June 2, 2023

By Ahmed Saeed & Maryam Missal


As the law and order situation in Kurram (KP) continues to deteriorate following the May 4 killing of a Sunni man and six Shia men (the latter of whom included four teachers), the tribal district’s youth is now reeling under fears of deadly sectarian clashes looming on the horizon.

The youth, who belong to both sects, urged the government to play its role in averting a situation similar to that in 2007-2014.

“The situation here in Kurram agency is volatile and everyone is afraid of having a repeat telecast of what happened during the sectarian clashes of 2007 to 2014, in which over 5,000 people lost their lives,” says Sayed Muhammad, a youth peace activist living in Parachinar.

Muhammad says that the youth is trying its best to prevent such a conflict in the tribal district because they do not want to bear the suffering that will follow.

“From 2007 to 2014, it was the youth who bore the brunt of the clashes . We do not want to experience it again,” he told Voicepk.net.

Parachinar has witnessed deadly sectarian violence and killings perpetrated by both the Sunni and Shia sides, which have claimed thousands of lives since 2007. The violence continued unabated until 2014, after which there was relative peace. However, the situation appears to have once again deteriorated with this recent spate of killings.

During the years-long conflict, Kurram district headquarter remained under siege as the only road connecting the border district to Peshawar had been blocked by the Tehreek-e-Taliban Pakistan (TTP).

‘Situation is alarming’

Riaz Chamkini, a local journalist based in Parachinar, tells Voicepk.net that although the situation is quite alarming, the locals, especially the youth, are actively trying to maintain peace.

“The recent situation arose after the killing of six Shia persons, including four teachers, in a Sunni-dominated area of Tari Mangal, which is a village situated a few kilometres away from the Pakistan-Afghan border. The Shia killings followed the murder of a Sunni person in a Shia-dominated area,” Chamkini explains.

‘Anger brewing over police inaction’ 

After the May 4 killings, the law and order situation has reportedly worsened. The district’s Shia tribes have repeatedly requested the government to take action against those involved in the murders of the teachers.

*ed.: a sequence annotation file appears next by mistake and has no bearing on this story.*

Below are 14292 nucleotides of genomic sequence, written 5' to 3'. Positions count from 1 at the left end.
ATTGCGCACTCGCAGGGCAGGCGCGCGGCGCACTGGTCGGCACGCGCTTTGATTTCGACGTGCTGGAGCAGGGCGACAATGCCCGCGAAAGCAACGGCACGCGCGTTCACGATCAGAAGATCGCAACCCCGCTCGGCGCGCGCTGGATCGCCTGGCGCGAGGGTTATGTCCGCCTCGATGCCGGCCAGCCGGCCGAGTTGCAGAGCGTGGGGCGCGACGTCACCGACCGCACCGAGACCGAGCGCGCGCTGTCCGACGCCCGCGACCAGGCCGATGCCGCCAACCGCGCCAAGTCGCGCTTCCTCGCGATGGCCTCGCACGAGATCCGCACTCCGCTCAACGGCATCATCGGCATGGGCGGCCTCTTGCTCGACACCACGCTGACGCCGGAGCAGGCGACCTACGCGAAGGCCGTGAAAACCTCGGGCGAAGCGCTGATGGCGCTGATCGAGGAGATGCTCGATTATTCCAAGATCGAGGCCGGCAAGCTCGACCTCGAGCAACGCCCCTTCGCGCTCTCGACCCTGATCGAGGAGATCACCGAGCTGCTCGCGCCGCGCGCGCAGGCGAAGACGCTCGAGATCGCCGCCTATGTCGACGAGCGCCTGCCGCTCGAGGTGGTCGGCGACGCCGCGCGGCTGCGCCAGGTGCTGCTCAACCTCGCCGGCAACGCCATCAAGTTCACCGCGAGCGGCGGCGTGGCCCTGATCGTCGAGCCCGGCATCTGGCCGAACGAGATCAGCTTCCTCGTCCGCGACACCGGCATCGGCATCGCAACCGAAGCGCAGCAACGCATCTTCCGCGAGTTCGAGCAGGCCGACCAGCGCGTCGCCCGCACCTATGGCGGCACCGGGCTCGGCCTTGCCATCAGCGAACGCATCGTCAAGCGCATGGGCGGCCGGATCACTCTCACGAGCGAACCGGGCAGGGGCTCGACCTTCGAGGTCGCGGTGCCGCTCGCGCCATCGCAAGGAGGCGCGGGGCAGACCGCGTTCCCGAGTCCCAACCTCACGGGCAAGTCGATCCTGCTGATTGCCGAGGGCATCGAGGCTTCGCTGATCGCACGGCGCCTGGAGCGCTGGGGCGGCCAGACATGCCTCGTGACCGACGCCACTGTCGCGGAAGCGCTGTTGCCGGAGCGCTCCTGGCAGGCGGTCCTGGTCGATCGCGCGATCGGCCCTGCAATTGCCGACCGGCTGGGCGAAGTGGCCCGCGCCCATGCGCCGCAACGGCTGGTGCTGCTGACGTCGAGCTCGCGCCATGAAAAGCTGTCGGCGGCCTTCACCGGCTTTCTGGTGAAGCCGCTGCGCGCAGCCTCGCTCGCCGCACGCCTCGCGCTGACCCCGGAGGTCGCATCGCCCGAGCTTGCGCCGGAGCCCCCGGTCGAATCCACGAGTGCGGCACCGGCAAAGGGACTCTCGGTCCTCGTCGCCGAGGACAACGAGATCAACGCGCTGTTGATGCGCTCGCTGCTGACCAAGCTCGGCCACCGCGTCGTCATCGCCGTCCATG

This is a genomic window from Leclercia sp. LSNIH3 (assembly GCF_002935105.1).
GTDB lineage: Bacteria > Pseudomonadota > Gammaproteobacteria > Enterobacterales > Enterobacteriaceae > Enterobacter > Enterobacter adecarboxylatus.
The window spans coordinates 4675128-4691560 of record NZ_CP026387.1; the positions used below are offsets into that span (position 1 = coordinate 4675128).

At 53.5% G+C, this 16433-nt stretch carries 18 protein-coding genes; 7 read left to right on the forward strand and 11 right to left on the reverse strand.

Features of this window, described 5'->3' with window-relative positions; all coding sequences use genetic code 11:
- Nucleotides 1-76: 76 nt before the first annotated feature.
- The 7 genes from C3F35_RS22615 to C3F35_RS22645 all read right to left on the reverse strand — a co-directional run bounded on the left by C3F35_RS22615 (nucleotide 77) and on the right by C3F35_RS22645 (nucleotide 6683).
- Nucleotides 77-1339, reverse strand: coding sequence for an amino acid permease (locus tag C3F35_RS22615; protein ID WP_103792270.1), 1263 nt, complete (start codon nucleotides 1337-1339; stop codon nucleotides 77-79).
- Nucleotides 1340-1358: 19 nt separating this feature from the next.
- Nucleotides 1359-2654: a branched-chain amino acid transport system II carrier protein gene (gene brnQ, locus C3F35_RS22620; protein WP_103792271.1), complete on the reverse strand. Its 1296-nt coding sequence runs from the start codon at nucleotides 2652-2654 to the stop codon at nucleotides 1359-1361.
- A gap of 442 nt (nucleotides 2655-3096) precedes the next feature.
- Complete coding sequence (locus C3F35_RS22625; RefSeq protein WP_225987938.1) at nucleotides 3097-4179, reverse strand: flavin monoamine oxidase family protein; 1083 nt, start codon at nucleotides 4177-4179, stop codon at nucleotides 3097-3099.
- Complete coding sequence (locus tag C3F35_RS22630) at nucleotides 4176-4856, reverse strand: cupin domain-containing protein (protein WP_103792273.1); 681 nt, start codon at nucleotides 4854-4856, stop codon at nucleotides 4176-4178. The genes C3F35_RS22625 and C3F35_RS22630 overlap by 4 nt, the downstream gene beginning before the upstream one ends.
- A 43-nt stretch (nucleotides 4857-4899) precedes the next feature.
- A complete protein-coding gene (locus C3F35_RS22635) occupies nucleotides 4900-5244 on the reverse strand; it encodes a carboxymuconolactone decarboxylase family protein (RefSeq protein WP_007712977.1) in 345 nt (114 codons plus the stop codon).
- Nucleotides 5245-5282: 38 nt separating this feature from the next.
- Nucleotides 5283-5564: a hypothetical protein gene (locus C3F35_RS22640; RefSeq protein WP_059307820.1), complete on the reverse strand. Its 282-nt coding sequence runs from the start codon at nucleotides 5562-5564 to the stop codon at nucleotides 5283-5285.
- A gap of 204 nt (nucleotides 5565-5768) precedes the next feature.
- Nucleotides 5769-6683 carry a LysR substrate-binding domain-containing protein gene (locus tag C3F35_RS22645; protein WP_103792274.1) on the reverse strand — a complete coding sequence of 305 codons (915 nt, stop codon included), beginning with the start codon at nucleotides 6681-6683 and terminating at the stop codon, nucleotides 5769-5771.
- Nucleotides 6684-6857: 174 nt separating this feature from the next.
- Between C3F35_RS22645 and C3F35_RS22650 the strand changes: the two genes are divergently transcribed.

Mujtaba Bangash, a rights activist based in Hangu, claims that the law enforcement agencies (LEAs) are not serious in apprehending the real culprits and that they are trying to close the case by arresting irrelevant people.

“There is brewing anger in the Shia community due to the inaction of the police and other LEAs. We urge the authorities to take action against the real culprits. Otherwise, God forbid, the situation will get out of control, and will likely end up in sectarian clashes,” he says.

‘Situation under control’

The police and district administration, however, paint a completely different picture. The District Police Officer (DPO) and Deputy Commissioner (DC) tell Voicepk.net that “the situation is under control and there will be no ‘repeat telecast’ of 2007 in the district.”

DPO Mohammad Imran says that the police are investigating the matter and have also taken a few people into custody.

“The police are probing the matter from all angles and will bring all culprits to justice,” he says.

Commenting on the grievances of Kurram’s Shia community regarding the allegedly faulty probes into May 4 killings, Imran states that the police is in liaison with the aggrieved tribe and their complaints will be addressed.

“This is a legal matter. Not everyone can understand the complexities of legal procedures.”


Govt mulls land commission

The DPO further says that the conflict is not sectarian in nature, rather it stems from a land dispute that goes back to 1909.

“The first armed clash between the disputing tribes occurred in 1919, which is documented in the Indian gazette published by British rulers,” he tells Voicepk.net.

He further provides that the government is mulling the constitution of a land commission to settle land disputes in the region once and for all.

“The local people have demanded the formation of a land commission to adjudicate their land disputes. Once settled, there will be enduring peace in the area,” he says.

Although acknowledging that the rival tribes are indeed engaged in a land dispute, Riaz Chamkini explains that the current crisis is not related to this at all.

“The recent conflict is not over land, but it has erupted due to the prevailing tension stemming from the land dispute,”

he says.

Sayed Muhammad also believes that the situation can not be addressed by labeling it as a land dispute –  although it may be a part of the problem, terming land disputes as the sole factor behind this latest conflict while dismissing all other factors will do nothing to resolve the matter.

A local resident of Parachinar, on the condition of anonymity, tells Voicepk.net that the issue is purely sectarian and that the government is only aggravating the situation by terming it a land dispute.

He says that the Sunni tribes of the Tari Mangal area have been under siege for the last three weeks, and the residents fear an imminent tribal invasion of their village to avenge the May 4 killings.

“It is more than a land dispute, and we are sitting on a volcano. If the government does not take any steps then there will be no stopping a sectarian war in the area,” he warns.


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